But having shifted the final assembly schedule, the manufacturer has, almost inevitably, had to rejig the timetable for the first real flight. At the start of this year it had officially been aiming to fly the A350 in mid-2012, but now concedes that it still needs at least nine months to prepare, and the first flight is now scheduled "for the end of 2012".

Airbus parent EADS admitted in May that the development buffer had been used up. But Airbus argues that additional time spent early in the effort will bring returns later.

"The foundations of the programme are robust and a lot of risks have been mitigated, sometimes at the expense of more time spent - wing root joint, stringers damage tolerance, electrical systems installation - but always for the maturity of the programme," it adds.

Aerolia makes the six-window cockpit visor at Meau
 © Airbus
Aerolia makes the six-window cockpit visor at Meaulte in France

EADS chief financial officer Hans Peter Ring said in May that there was no sign of "any show-stoppers" and that component manufacture was progressing "quite well".

Airbus plans to bring the A350-900, powered by R-R Trent XWB engines, into service "by the end of 2013". The Trent XWB is to fly this autumn, on the A380 MSN1 test aircraft, one year before the maiden A350 flight.

Several major sections of the aircraft are already in recognisable form. Aerostructures specialist Aerolia is nearing completion of the six-window cockpit visor at its Meaulte plant. Another French plant at Nantes is producing the centre wing box and keel beam and manufacturing has started at Illescas, Spain, on lower wing covers and rear fuselage barrels. Upper wing covers are to be built at Stade in Germany.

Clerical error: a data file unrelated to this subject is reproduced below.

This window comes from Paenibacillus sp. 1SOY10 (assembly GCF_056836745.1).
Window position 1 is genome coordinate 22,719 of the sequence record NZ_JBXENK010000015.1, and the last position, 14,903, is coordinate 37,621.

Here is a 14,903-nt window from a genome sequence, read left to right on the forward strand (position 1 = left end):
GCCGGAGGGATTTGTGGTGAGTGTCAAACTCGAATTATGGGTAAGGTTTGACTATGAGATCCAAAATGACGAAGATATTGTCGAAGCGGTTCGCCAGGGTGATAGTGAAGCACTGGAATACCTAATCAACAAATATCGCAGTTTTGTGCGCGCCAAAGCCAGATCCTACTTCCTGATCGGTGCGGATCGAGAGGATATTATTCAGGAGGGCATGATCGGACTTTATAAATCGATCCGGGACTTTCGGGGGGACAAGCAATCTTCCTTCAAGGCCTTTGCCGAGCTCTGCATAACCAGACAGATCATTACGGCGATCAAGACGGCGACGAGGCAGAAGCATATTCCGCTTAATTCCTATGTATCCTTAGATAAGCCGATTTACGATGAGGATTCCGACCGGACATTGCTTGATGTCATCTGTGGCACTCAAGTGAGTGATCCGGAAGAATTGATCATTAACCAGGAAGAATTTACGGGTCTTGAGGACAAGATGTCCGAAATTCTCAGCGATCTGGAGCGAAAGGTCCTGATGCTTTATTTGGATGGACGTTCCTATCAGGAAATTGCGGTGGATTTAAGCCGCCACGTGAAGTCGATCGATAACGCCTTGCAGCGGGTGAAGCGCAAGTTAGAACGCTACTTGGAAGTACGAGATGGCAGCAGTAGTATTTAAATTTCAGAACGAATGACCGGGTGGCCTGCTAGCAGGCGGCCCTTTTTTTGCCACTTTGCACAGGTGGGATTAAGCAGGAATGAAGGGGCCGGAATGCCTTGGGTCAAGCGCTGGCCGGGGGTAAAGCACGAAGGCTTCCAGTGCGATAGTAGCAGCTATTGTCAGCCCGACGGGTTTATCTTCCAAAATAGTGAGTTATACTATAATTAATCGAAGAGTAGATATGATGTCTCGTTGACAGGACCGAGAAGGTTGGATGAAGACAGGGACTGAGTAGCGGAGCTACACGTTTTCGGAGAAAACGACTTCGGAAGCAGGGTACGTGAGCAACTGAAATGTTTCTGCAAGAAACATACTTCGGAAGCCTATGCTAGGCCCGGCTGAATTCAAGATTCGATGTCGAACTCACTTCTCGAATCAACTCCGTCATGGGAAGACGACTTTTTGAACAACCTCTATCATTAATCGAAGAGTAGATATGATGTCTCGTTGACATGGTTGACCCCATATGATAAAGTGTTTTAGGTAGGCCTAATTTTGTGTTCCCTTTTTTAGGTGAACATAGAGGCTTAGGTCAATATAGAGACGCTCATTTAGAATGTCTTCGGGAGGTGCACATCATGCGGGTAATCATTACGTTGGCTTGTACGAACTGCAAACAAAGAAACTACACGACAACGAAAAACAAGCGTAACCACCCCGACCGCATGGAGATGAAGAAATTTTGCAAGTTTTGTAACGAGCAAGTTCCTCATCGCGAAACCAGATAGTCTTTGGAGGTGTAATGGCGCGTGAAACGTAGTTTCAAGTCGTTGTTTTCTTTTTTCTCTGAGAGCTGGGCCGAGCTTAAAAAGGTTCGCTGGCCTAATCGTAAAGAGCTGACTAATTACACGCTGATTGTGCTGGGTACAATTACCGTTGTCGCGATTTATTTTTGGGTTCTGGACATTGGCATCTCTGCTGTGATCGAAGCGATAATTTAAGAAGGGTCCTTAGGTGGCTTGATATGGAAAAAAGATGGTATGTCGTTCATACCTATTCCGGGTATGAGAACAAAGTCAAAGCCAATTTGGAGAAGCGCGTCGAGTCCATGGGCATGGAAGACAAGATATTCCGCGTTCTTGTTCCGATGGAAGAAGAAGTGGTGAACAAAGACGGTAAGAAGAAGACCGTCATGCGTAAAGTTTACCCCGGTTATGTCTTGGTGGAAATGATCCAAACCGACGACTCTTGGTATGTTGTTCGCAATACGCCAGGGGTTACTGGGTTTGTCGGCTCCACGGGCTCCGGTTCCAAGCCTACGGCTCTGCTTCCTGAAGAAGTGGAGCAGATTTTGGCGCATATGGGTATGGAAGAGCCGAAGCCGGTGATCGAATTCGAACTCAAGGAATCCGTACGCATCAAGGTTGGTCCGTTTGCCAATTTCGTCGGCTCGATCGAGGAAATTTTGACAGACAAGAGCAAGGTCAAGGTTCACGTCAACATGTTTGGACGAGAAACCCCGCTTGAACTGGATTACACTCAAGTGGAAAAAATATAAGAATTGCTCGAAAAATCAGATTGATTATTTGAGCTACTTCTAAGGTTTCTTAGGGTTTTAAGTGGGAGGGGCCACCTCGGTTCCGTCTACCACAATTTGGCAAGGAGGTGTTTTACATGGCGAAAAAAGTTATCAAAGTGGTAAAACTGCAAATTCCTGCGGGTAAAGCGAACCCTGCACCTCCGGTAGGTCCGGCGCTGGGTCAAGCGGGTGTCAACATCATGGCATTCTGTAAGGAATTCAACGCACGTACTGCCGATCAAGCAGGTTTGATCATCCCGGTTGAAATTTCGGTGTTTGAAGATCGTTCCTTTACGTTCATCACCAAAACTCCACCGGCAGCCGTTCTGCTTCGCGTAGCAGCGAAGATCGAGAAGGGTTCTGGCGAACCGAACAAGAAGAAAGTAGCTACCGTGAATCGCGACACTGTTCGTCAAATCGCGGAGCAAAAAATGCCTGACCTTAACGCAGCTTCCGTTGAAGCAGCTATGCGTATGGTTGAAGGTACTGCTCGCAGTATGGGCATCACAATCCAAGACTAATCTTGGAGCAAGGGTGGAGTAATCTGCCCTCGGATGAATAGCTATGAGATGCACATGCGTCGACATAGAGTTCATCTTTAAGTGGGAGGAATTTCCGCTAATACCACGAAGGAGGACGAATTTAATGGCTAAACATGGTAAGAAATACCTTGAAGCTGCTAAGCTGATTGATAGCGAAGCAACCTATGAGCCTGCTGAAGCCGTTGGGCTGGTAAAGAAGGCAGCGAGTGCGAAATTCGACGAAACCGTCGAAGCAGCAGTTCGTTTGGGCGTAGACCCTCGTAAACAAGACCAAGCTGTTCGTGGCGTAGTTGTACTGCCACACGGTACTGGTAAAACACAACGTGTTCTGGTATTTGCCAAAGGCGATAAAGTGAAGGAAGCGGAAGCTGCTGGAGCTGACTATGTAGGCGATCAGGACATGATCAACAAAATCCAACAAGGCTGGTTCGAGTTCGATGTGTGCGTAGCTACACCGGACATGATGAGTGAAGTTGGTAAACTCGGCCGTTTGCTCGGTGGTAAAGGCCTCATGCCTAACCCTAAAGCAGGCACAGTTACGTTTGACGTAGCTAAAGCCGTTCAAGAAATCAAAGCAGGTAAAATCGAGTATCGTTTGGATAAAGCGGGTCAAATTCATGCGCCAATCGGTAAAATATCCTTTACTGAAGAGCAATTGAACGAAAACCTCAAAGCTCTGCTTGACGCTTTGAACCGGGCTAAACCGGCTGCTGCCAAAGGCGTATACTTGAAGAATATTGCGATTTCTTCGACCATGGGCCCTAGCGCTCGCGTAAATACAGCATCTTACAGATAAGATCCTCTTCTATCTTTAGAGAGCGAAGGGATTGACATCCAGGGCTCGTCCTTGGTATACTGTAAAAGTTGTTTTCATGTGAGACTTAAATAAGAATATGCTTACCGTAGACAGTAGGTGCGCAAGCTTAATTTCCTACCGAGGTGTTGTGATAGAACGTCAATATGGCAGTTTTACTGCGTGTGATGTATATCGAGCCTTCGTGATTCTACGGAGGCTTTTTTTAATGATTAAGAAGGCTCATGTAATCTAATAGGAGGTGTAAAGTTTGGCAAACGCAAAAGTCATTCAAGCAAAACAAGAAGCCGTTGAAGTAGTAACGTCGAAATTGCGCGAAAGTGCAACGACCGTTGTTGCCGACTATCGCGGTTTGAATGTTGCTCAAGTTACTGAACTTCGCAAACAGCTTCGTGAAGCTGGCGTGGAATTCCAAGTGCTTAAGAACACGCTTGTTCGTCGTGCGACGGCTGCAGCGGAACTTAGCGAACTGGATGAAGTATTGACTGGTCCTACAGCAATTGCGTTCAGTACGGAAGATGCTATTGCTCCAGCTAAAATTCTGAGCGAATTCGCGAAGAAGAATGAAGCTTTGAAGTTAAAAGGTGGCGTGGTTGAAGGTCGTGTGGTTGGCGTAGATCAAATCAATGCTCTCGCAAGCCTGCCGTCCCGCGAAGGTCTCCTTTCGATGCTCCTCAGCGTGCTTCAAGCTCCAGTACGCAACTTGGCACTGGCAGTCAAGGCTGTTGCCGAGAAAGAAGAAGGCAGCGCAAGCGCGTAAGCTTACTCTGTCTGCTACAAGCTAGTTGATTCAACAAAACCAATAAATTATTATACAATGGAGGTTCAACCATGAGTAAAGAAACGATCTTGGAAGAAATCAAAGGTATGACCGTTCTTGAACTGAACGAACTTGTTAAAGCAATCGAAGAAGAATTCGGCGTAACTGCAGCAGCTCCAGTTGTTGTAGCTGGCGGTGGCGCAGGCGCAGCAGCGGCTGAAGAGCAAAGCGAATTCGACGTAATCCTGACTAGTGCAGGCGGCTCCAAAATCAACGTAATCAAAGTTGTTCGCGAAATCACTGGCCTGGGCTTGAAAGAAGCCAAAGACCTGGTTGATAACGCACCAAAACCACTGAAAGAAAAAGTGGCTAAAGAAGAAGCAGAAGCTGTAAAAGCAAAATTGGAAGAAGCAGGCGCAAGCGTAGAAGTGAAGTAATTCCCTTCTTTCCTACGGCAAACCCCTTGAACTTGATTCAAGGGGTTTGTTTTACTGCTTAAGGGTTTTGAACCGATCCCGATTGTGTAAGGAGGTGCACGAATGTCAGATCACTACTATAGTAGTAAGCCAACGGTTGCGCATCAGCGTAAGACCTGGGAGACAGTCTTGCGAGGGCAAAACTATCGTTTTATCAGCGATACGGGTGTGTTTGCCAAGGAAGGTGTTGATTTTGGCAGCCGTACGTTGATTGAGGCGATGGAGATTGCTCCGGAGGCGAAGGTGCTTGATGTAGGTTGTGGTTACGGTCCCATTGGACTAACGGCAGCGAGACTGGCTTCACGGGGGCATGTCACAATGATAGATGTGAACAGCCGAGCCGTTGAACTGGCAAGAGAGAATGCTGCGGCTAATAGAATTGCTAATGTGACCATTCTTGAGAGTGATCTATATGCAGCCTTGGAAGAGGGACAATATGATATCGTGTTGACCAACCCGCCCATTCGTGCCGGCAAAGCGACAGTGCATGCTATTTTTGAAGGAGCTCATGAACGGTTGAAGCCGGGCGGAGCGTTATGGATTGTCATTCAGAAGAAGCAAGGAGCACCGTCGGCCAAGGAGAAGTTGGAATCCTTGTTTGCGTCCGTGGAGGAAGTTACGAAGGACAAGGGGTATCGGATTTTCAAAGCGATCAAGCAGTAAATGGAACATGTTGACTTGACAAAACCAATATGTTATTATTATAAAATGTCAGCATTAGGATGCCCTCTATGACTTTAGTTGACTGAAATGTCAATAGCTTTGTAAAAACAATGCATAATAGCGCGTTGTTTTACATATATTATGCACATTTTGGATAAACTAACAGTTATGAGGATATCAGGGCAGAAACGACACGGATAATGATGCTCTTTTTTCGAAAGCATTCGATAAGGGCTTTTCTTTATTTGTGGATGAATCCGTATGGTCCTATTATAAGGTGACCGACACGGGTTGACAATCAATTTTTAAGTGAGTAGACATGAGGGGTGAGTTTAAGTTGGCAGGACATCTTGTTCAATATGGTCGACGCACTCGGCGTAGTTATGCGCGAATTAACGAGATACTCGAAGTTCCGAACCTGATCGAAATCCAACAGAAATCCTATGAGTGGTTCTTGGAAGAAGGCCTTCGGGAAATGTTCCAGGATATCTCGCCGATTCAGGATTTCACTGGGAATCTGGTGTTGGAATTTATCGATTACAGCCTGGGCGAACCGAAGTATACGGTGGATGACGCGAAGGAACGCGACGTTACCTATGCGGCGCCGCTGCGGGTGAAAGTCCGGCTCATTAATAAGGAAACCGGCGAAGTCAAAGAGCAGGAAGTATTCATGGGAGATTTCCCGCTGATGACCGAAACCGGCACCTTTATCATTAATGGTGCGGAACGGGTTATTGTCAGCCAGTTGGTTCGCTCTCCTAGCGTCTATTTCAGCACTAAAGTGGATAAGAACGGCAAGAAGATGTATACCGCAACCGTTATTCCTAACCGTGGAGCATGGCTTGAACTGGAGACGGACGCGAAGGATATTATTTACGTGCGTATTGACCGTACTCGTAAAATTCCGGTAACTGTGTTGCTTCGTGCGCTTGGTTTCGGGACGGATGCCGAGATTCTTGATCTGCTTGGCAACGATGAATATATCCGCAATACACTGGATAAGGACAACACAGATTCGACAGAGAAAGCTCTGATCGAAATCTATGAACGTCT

Germany's Premium Aerotec facility in Nordenham has already produced the largest carbonfibre section, a 93m2 (1,000ft2) panel for the forward fuselage. Door openings were already cut from the panel but not the windows. "This is done for risk mitigation for the first shipsets only," says Premium Aerotec sales director Juergen Kuntner. "In serial production door openings and windows will be already cut as, otherwise, too much waste of material would occur."

US-based Spirit AeroSystems has also produced a large panel, the centre fuselage crown,. With risk-sharing partners and Airbus manufacturing plants all having started to produce the large carbonfibre components, the airframer says: "We are at the end of the demonstration that [the first A350] MSN001 parts can be manufactured and production can proceed."

The A350's first nose-gear and main landing-gear assemblies - built respectively by Liebherr Aerospace and Messier-Dowty - have been delivered to the UK test centre at Filton.

Cabin systems will be checked on another platform, a verification and validation system in Hamburg following power-on in May. "This test rig is unique in the global aviation industry," claims Airbus. "Not only can [turnaround elements] such as water and waste, communications and air supply be examined individually to see if they work properly, they can also be tested for smooth interplay in a real aircraft for the first time."

There are 55 suppliers and 125 work packages in play and Airbus says its risk-sharing partners' focus is on managing the volume of tasks and their own supply chains. "To get to final assembly line start at the end of this year is a major programme challenge," says Airbus. "The programme is challenging but risks are being managed through lessons learned from previous programmes."

Source: Flight International